The following table lists the special characters in regular expressions, their meanings, and usage examples. To search for text containing one of the special characters in the table, escape the special character by preceding it with a backslash. For example, to search for the actual asterisk in the phrase some conditions apply*, your search pattern might look like this: apply\*. If you don’t escape the asterisk, you’ll find all the occurrences of “apply” (as well as any of “appl”, “applyy”, and “applyyy”), not just the ones followed by an asterisk.

Character

Matches

Example

^

Beginning of input or line.

^T matches “T” in “This good earth” but not in “Uncle Tom’s Cabin”

$

End of input or line.

h$ matches “h” in “teach” but not in “teacher”

*

The preceding character 0 or more times.

um* matches “um” in “rum”, “umm” in “yummy”, and “u” in “huge”

+

The preceding character 1 or more times.

um+ matches “um” in “rum” and “umm” in “yummy” but nothing in “huge”

?

The preceding character at most once (that is, indicates that the preceding character is optional).

st?on matches “son” in “Johnson” and “ston” in “Johnston” but nothing in “Appleton” or “tension”

.

Any single character except newline.

.an matches “ran” and “can” in the phrase “bran muffins can be tasty”

x|y

Either x or y.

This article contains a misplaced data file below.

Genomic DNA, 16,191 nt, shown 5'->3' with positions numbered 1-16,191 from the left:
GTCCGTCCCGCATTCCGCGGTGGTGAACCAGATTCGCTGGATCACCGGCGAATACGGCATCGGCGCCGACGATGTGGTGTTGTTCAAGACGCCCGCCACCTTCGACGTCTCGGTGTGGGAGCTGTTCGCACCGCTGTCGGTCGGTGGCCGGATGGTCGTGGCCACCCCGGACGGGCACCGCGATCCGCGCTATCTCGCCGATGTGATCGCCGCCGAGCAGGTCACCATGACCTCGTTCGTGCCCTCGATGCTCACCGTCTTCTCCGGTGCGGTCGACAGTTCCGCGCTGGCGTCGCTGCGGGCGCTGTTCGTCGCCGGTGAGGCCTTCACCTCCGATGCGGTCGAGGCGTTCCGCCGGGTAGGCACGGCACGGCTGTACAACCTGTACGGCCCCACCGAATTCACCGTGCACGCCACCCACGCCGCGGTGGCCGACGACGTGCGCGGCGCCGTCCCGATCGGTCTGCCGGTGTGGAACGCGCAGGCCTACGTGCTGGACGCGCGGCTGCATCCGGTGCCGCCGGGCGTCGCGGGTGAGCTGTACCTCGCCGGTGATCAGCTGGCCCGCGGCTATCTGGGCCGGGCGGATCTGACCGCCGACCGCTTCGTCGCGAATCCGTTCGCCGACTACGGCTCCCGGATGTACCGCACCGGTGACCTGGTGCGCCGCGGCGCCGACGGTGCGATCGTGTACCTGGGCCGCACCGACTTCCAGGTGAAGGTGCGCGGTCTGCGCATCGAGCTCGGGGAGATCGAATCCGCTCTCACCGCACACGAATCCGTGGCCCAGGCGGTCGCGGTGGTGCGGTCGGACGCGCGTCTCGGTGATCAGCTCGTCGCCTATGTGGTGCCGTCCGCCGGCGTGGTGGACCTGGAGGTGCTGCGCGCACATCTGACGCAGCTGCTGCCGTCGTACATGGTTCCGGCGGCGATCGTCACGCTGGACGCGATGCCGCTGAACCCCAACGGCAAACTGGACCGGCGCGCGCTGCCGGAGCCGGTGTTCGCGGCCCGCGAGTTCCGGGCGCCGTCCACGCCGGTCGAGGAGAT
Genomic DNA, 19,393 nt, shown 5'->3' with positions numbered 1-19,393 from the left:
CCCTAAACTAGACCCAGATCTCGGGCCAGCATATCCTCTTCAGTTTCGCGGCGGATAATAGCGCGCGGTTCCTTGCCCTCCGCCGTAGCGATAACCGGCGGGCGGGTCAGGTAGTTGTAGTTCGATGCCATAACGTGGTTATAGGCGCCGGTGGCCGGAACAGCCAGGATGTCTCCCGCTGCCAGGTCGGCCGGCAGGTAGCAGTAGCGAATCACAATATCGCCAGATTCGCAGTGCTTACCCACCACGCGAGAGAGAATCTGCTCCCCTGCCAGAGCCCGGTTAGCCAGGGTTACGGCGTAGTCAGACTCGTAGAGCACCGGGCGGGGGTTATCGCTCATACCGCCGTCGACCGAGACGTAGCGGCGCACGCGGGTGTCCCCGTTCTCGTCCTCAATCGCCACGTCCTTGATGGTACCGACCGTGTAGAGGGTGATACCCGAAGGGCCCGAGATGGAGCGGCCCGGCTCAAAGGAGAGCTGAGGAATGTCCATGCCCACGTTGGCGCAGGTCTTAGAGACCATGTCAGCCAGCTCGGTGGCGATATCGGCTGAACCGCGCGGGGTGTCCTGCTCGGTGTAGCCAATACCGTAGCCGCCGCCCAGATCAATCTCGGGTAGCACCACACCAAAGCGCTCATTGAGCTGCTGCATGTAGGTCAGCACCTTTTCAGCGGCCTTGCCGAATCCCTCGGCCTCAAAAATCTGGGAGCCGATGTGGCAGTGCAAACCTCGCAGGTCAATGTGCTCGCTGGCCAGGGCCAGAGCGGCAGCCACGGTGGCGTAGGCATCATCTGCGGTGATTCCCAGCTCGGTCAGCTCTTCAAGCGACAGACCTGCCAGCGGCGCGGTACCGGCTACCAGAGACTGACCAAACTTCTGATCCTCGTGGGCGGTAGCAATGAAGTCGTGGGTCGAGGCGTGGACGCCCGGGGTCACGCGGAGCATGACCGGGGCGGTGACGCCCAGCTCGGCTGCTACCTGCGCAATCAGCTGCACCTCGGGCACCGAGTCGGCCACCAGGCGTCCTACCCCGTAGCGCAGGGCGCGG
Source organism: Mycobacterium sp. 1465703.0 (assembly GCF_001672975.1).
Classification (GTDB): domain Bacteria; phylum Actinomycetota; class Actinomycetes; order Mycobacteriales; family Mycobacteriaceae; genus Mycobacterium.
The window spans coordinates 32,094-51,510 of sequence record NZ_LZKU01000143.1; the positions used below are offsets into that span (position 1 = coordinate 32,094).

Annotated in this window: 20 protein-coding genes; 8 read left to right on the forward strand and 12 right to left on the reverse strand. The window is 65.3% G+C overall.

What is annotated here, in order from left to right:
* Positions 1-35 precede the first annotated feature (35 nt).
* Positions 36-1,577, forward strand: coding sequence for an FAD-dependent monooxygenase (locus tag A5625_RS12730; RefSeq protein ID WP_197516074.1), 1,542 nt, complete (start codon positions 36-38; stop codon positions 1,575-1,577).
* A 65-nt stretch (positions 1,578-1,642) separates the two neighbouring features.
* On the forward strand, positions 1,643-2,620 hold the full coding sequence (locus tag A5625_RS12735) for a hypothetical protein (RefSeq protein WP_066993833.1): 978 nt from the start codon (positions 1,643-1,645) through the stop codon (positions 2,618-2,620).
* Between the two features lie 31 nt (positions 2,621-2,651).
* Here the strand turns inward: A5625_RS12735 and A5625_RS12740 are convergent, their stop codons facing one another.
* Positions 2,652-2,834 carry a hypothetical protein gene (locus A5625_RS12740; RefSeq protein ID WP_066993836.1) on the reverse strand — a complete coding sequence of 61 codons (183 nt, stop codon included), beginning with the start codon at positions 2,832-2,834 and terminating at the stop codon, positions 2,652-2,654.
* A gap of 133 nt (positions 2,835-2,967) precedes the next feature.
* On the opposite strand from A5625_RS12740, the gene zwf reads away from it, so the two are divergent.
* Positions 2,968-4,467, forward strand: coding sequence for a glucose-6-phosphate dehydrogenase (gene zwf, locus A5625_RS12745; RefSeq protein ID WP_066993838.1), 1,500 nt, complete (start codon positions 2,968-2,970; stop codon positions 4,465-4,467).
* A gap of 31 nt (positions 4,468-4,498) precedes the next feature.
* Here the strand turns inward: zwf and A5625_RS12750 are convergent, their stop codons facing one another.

FF0000|0000FF matches “FF0000” in bgcolor=”#FF0000” and “0000FF’” in font color=”#0000FF”

{n}

Exactly n occurrences of the preceding character.

o{2} matches “oo” in “loom” and the first two o’s in “mooooo” but nothing in “money”

{n,m}

At least n, and at most m, occurrences of the preceding character.

F{2,4} matches “FF” in “#FF0000” and the first four Fs in #FFFFFF

[abc]

Any one of the characters enclosed in the brackets. Specify a range of characters with a hyphen (for example, [a-f] is equivalent to [abcdef]).

[e-g] matches “e” in “bed”, “f” in “folly”, and ”g” in “guard”

[^abc]

Any character not enclosed in the brackets. Specify a range of characters with a hyphen (for example, [^a-f] is equivalent to [^abcdef]).

[^aeiou] initially matches “r” in “orange”, “b” in “book”, and “k” in “eek!”

\b

A word boundary (such as a space or carriage return).

\bb matches “b” in “book” but nothing in “goober” or “snob”

\B

Anything other than a word boundary.

\Bb matches “b” in “goober” but nothing in “book”

\d

Any digit character. Equivalent to [0-9].

\d matches “3” in “C3PO” and “2” in “apartment 2G”

\D

Any nondigit character. Equivalent to [^0-9].

\D matches “S” in “900S” and “Q” in “Q45”

\f

Form feed.

\n

Line feed.